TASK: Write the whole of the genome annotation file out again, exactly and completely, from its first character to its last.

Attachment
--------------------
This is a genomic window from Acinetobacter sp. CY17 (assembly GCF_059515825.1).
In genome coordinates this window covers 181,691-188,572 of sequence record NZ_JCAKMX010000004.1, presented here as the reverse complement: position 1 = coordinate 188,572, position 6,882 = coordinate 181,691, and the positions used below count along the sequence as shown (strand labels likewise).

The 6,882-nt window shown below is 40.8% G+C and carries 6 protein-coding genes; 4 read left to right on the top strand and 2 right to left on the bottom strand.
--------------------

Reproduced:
This is a genomic window from Acinetobacter sp. CY17 (assembly GCF_059515825.1).
In genome coordinates this window covers 181,691-188,572 of sequence record NZ_JCAKMX010000004.1, presented here as the reverse complement: position 1 = coordinate 188,572, position 6,882 = coordinate 181,691, and the positions used below count along the sequence as shown (strand labels likewise).

The 6,882-nt window shown below is 40.8% G+C and carries 6 protein-coding genes; 4 read left to right on the top strand and 2 right to left on the bottom strand.